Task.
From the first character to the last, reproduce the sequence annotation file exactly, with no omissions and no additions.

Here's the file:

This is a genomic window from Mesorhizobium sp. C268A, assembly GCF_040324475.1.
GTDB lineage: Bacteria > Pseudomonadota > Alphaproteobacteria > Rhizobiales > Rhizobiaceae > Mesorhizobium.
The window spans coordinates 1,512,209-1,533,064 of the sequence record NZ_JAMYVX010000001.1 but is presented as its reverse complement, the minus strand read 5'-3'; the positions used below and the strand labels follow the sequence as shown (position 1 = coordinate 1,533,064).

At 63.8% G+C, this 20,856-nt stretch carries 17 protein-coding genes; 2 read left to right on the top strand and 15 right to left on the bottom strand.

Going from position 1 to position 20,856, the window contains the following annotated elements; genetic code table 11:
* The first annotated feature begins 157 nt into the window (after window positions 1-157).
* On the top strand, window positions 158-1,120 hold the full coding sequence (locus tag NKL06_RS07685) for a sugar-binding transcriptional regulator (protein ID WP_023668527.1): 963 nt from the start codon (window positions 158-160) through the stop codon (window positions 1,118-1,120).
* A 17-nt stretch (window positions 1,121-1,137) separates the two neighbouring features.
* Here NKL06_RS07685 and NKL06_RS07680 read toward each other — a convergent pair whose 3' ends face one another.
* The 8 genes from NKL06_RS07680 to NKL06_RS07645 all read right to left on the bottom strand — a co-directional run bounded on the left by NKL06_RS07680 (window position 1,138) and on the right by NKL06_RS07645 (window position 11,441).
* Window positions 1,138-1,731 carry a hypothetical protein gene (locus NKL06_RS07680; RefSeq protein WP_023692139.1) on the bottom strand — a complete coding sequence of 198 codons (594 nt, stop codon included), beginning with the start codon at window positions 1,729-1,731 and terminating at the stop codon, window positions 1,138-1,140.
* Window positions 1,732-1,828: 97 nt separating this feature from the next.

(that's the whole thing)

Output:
This is a genomic window from Mesorhizobium sp. C268A, assembly GCF_040324475.1.
GTDB lineage: Bacteria > Pseudomonadota > Alphaproteobacteria > Rhizobiales > Rhizobiaceae > Mesorhizobium.
The window spans coordinates 1,512,209-1,533,064 of the sequence record NZ_JAMYVX010000001.1 but is presented as its reverse complement, the minus strand read 5'-3'; the positions used below and the strand labels follow the sequence as shown (position 1 = coordinate 1,533,064).

At 63.8% G+C, this 20,856-nt stretch carries 17 protein-coding genes; 2 read left to right on the top strand and 15 right to left on the bottom strand.

Going from position 1 to position 20,856, the window contains the following annotated elements; genetic code table 11:
* The first annotated feature begins 157 nt into the window (after window positions 1-157).
* On the top strand, window positions 158-1,120 hold the full coding sequence (locus tag NKL06_RS07685) for a sugar-binding transcriptional regulator (protein ID WP_023668527.1): 963 nt from the start codon (window positions 158-160) through the stop codon (window positions 1,118-1,120).
* A 17-nt stretch (window positions 1,121-1,137) separates the two neighbouring features.
* Here NKL06_RS07685 and NKL06_RS07680 read toward each other — a convergent pair whose 3' ends face one another.
* The 8 genes from NKL06_RS07680 to NKL06_RS07645 all read right to left on the bottom strand — a co-directional run bounded on the left by NKL06_RS07680 (window position 1,138) and on the right by NKL06_RS07645 (window position 11,441).
* Window positions 1,138-1,731 carry a hypothetical protein gene (locus NKL06_RS07680; RefSeq protein WP_023692139.1) on the bottom strand — a complete coding sequence of 198 codons (594 nt, stop codon included), beginning with the start codon at window positions 1,729-1,731 and terminating at the stop codon, window positions 1,138-1,140.
* Window positions 1,732-1,828: 97 nt separating this feature from the next.